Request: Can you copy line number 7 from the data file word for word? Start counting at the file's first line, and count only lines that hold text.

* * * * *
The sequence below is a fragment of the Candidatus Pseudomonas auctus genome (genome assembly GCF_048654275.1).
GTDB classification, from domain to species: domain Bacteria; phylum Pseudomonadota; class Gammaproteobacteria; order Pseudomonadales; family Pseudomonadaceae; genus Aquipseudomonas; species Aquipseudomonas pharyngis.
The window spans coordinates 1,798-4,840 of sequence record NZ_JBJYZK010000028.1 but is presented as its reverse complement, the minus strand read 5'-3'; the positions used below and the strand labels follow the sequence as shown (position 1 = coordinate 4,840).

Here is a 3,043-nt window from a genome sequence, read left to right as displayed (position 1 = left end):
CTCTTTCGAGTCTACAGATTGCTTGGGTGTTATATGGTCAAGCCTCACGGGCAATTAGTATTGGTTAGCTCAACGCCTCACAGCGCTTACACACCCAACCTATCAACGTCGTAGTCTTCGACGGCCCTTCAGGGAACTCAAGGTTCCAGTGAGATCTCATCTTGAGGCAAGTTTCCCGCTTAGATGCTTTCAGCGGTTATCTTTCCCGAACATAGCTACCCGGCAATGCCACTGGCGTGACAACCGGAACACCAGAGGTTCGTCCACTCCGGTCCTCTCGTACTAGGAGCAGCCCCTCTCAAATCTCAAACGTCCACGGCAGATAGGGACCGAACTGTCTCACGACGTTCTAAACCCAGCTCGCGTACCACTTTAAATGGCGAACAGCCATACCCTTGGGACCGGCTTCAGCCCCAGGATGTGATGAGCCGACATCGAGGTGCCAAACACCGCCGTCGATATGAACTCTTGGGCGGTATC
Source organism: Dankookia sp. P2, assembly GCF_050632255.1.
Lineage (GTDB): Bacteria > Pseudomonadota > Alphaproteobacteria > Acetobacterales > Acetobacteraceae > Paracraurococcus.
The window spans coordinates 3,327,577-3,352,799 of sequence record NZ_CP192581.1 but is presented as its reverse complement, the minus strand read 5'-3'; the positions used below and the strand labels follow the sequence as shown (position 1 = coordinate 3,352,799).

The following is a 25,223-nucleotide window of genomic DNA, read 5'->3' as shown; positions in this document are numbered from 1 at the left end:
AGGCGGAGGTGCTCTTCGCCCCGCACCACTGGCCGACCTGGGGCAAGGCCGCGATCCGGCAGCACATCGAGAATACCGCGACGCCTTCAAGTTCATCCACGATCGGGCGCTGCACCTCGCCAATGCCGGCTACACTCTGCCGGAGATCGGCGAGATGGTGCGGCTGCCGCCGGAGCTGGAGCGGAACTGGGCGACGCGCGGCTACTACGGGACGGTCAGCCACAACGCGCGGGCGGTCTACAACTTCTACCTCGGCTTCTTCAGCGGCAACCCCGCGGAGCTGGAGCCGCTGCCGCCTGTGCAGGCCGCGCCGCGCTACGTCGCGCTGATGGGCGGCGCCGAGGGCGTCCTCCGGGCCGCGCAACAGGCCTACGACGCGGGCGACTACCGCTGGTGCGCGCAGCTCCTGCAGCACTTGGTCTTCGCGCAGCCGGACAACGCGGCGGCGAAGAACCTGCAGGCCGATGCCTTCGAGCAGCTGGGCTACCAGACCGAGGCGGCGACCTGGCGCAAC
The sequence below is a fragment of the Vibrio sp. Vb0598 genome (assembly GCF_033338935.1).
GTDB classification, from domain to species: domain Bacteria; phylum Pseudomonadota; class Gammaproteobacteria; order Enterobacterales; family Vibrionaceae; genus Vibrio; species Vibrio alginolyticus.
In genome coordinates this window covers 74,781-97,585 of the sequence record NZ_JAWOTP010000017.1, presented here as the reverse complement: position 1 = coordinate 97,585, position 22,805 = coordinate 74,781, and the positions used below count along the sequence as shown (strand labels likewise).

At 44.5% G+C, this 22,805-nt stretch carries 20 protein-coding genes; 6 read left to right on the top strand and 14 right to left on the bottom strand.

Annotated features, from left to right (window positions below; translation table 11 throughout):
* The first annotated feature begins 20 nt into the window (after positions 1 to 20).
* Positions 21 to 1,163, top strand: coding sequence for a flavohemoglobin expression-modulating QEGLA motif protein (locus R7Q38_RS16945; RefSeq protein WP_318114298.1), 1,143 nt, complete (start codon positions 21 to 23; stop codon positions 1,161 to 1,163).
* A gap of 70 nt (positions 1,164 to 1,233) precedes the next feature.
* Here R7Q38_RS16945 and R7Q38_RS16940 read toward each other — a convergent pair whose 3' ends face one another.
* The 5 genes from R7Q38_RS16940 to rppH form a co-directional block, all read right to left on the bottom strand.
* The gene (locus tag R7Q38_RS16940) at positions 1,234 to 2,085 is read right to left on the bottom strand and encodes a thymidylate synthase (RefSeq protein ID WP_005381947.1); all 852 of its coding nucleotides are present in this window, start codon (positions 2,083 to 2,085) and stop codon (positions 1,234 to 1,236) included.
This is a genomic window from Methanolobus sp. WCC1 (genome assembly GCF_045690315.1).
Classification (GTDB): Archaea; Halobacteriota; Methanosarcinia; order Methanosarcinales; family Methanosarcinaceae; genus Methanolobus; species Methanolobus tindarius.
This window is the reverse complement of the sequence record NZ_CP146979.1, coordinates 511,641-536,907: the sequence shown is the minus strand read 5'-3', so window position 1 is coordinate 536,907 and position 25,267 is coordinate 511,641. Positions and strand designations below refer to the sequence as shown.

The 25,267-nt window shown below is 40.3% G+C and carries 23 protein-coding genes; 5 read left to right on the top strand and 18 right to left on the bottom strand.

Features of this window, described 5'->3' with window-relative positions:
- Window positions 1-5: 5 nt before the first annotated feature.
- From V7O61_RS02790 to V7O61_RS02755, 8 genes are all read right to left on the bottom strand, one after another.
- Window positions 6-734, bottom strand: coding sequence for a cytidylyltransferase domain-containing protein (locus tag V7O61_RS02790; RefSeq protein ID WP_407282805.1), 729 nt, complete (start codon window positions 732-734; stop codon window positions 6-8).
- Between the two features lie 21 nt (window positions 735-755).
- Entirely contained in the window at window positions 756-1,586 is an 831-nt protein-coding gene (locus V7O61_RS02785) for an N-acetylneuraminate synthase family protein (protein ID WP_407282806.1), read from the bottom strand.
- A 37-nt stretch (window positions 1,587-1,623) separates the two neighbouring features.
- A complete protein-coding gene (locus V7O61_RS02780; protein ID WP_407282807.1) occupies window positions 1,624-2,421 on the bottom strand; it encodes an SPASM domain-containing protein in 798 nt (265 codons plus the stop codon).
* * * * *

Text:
Lineage (GTDB): Bacteria > Pseudomonadota > Alphaproteobacteria > Acetobacterales > Acetobacteraceae > Paracraurococcus.